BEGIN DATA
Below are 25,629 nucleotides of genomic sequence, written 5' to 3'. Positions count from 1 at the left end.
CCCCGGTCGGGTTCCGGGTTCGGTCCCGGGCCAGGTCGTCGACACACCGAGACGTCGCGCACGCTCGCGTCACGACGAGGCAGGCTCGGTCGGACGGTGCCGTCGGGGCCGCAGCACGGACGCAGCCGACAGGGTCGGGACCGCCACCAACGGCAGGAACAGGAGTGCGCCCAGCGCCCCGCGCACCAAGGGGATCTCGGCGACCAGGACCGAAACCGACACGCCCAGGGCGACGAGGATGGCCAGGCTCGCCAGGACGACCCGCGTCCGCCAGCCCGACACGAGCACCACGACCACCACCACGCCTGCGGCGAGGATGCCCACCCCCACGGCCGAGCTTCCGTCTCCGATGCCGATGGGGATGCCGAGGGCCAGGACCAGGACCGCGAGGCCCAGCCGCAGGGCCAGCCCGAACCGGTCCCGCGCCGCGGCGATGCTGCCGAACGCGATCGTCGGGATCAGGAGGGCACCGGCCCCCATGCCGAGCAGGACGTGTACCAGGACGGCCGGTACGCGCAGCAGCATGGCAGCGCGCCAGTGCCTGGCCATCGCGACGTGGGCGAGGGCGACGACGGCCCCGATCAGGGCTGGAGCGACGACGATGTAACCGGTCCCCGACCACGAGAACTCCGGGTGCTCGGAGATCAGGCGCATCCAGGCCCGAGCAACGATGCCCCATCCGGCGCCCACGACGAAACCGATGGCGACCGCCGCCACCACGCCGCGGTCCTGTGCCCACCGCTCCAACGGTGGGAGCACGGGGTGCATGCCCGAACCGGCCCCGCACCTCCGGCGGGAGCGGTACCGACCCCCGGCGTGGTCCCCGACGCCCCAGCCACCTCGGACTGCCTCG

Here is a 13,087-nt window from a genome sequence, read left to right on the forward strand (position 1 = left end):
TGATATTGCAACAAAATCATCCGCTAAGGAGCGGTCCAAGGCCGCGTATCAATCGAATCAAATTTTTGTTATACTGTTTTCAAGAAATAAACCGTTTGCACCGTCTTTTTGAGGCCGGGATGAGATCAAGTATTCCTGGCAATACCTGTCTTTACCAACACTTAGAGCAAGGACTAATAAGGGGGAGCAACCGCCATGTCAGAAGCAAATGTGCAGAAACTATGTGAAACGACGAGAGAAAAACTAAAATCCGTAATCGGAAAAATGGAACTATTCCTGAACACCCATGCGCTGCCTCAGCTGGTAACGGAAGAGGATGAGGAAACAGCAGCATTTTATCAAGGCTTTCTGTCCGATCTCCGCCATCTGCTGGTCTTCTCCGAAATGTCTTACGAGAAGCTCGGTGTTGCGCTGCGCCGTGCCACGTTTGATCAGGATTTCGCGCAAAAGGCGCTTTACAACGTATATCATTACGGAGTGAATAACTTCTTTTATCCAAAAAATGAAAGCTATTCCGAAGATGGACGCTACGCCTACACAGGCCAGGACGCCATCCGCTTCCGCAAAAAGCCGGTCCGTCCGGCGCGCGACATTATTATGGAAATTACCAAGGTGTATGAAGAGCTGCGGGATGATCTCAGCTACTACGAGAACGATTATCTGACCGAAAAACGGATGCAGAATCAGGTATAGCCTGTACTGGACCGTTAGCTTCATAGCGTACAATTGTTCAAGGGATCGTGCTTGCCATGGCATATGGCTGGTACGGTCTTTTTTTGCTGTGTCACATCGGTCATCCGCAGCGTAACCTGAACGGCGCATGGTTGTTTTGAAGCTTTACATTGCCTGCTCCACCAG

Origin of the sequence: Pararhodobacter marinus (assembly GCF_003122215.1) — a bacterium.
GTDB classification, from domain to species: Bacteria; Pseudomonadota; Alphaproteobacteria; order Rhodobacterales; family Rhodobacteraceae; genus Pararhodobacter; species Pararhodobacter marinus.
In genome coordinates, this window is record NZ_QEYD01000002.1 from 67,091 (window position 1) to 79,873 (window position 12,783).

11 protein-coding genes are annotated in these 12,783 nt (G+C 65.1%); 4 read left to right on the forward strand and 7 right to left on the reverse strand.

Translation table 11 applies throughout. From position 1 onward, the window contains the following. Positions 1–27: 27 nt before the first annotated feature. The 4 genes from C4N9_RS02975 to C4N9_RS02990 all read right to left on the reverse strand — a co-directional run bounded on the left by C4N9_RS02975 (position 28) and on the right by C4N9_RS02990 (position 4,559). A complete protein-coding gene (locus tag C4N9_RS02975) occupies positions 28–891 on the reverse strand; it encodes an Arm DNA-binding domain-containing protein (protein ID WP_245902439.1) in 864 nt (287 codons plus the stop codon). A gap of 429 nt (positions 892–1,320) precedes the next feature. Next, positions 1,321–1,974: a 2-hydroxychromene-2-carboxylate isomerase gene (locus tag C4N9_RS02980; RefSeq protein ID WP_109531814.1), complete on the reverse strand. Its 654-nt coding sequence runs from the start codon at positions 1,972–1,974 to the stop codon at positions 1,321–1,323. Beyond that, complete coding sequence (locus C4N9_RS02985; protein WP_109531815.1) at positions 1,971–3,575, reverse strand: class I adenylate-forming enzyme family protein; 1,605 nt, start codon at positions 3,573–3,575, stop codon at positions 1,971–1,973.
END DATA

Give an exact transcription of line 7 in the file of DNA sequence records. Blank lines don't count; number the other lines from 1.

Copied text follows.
In genome coordinates, this window is record NZ_QEYD01000002.1 from 67,091 (window position 1) to 79,873 (window position 12,783).